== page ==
By Damon Leedale-Brown, Sports Scientist & Conditioning Specialist
In the last article we looked at variations of two classic exercises—the push-up and the pull-up—as effective ways of developing lower back and torso strength, while also providing balanced upper body strength and stability which is crucial to racket sport athletes.
Another great piece of equipment that can be found in most modern gyms, and can be used creatively to help develop lower back stability and torso strength, is a cable machine. Cable machines provide the freedom for many torso training exercises to be done as standing exercises which is an important element of any balanced core strength training program for squash and, indeed, most sports. Consider reaching out at full stretch on the volley yet still having the ability to control the racket head onto the ball—this is made possible by having a strong base provided by the legs and the core. If the legs and core are weak and not able to hold the player in a strong balanced position on the ball, it clearly becomes much tougher for the player to execute the shot with full control and accuracy.
Let’s consider some cable exercises that are helpful in developing these qualities in a squash player:
Cable Chops & Lifts
I frequently use variations of the Chop and Lift in strength training programs I develop for squash players. These exercises were first introduced by nationally recognized physical therapist Gray Cook. Initially these exercises can be taught in kneeling lunge positions (see figures 1-4) which is a good place to start as it takes any leg dominance out of the movement and really helps to highlight where an athlete is relying on leg strength to compensate for a weak torso. In the kneeling position, the focus of the Chop & Lift exercises should be on a strong erect spine, with no movement through the hips and torso which should be braced and stabilized. The movement should come from the arms with minimal shoulder movement. Once you feel competent performing the Chop & Lift in a kneeling position, you can progress to standing variations which could be performed in a squat stance position (see figures 5-8) or a split stance (i.e., lunge position) (see figures 9-12). While standing, the focus should be on bracing and stabilizing the spine, allowing no shifting of the hips, and focusing on the movement coming from the arms and upper back/shoulders.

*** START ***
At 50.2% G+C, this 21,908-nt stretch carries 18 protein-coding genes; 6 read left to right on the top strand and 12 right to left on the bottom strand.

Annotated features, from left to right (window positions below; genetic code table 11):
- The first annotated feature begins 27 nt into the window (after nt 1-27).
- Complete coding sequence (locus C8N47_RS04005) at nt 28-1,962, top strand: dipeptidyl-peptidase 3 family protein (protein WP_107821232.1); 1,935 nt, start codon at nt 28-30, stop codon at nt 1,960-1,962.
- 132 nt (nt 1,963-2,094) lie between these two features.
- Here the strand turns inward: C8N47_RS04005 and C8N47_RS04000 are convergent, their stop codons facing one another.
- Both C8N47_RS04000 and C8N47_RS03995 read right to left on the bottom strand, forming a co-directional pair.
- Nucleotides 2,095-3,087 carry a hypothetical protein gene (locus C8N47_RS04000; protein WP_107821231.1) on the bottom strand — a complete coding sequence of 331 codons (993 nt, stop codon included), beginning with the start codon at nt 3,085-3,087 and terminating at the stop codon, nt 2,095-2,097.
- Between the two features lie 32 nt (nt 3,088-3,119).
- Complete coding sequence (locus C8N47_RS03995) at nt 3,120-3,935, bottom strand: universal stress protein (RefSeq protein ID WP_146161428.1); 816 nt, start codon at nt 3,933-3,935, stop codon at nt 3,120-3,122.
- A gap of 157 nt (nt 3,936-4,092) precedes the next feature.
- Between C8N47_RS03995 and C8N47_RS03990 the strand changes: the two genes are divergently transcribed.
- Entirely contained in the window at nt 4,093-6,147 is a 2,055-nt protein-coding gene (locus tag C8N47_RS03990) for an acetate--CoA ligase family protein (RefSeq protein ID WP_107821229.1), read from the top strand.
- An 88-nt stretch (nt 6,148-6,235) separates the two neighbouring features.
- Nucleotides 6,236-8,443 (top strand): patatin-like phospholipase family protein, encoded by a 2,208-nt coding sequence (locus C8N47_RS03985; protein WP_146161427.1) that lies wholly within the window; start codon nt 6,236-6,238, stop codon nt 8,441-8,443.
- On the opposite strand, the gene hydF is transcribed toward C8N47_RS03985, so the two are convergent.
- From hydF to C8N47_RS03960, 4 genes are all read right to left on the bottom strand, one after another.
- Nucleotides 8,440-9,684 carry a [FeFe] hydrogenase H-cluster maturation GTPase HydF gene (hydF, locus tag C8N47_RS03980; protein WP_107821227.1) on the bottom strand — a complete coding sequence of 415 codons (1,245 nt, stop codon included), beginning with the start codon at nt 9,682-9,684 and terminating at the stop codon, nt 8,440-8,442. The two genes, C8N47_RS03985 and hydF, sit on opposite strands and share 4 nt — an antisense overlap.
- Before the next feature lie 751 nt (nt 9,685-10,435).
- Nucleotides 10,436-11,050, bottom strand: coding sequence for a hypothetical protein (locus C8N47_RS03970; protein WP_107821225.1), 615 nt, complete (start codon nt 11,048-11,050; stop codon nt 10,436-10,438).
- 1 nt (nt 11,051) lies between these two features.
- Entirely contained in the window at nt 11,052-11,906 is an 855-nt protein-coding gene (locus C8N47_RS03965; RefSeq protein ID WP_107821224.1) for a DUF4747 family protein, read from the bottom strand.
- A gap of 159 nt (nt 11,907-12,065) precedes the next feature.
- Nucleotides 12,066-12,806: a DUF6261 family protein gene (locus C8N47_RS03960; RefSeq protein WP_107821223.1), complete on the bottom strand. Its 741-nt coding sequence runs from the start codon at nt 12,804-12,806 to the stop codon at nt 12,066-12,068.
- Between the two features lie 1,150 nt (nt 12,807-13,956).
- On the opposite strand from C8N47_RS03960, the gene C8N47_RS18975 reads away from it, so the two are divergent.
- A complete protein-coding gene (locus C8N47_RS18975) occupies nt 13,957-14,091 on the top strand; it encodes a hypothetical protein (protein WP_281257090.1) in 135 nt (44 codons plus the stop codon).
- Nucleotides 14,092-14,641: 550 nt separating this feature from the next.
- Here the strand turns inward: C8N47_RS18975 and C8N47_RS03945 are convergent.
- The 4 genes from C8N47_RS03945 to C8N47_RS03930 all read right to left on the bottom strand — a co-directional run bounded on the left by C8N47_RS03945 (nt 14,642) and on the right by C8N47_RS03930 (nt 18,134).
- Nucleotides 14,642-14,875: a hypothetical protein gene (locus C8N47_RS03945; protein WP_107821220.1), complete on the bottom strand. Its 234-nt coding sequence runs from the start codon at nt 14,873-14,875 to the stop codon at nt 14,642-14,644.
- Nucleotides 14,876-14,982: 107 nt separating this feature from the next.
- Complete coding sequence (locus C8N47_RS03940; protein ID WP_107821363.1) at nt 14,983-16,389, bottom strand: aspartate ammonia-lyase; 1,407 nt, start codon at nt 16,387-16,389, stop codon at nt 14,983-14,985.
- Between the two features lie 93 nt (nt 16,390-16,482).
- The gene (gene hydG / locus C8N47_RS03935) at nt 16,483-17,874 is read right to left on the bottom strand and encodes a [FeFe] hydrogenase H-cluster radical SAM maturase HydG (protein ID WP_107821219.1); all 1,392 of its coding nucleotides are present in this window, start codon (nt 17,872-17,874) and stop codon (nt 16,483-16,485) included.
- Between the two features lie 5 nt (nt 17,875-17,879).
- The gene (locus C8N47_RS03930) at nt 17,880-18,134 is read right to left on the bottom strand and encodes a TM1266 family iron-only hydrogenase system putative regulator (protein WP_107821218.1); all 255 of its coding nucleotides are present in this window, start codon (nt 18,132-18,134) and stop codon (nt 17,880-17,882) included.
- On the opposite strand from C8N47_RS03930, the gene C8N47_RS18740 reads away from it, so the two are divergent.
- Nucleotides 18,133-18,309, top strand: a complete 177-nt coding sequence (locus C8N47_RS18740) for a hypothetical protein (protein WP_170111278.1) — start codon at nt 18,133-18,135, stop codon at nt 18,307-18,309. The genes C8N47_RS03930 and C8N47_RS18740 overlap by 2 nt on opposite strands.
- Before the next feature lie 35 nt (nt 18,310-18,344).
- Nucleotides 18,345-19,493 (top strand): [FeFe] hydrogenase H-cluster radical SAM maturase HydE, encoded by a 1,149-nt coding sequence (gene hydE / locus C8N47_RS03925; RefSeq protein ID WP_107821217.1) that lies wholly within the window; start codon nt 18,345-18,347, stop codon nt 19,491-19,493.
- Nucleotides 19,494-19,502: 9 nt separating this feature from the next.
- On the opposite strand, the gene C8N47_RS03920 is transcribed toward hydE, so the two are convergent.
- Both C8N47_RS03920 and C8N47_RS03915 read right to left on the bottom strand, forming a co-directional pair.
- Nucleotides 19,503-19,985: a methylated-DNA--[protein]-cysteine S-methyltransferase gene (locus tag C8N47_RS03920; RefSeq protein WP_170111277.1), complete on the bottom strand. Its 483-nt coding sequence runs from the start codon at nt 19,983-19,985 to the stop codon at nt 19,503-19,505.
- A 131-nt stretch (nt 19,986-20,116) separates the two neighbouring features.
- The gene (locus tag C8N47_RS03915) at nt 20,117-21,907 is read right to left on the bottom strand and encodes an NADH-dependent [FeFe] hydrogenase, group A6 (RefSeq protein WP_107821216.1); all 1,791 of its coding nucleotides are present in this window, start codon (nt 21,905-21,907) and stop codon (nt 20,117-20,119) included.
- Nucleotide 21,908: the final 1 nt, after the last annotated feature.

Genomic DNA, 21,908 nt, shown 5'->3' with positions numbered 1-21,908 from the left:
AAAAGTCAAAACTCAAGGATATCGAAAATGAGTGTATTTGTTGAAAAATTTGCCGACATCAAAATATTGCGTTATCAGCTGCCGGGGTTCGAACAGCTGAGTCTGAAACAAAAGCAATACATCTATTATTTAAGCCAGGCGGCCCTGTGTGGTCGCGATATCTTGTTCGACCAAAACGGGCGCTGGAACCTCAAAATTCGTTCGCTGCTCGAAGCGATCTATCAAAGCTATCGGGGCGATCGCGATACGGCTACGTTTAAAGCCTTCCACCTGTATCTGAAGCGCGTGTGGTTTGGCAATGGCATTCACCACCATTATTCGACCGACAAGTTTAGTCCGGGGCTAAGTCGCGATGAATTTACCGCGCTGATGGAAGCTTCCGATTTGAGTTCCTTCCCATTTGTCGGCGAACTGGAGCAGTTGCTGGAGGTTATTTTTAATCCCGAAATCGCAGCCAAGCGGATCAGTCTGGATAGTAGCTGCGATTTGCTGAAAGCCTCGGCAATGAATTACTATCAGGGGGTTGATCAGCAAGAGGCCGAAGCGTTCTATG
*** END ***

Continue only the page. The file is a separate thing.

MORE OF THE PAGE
Whichever position you choose to use, I initially recommend being conservative with the resistance on the cable machine and performing sets of 8-12 reps, and remember to alternate positions so you work the cable left to right, and right to left across the body.
Single Arm Cable Press in Lunge Position
This is another great exercise using the cable machine to help develop strength and stability through the entire torso area. Stand in a lunge position facing away from the machine (see figure 13) and hold the cable in the opposite hand to the leading leg (i.e., Left leg forward? Cable in right hand). From a starting position with the hand close to the chest, press the cable out smoothly ahead of the body while maintaining a perfectly erect, strong and stable spine with the shoulders remaining directly above the hips (see figure 14). There should be no movement of the hips and no rotation of the spine. Again I recommend starting with a low to moderate cable resistance until you are technically proficient with the exercise, and perform 2-3 sets of 8-12 reps each side.
Lateral Cable Hold/Bracing
This is a really simple exercise that provides a great twisting or rotational challenge to the core. Stand a yard or so away from the cable machine with the cable held in both hands at around the height of your navel (tummy button!). There should already be tension on the cable (figure 15). As you move your hands further away from your body it will increase the level of twisting torque or force that the torso has to control (see figure 16). Focus on bracing the abdominals and allowing no twisting movement towards the machine as you extend the hands further from the body. Typically I have the athletes I work with take their hands away from their body until they reach a position where the level of torque is becoming challenging—they would then hold this position for 2-3 seconds before bringing the hands back in towards the navel. This could be repeated for 6-8 reps on each side, and a total of 2-3 sets.
These cable exercises will provide a great addition to any core and back health training program for a squash player. Start chopping, lifting, pressing and bracing!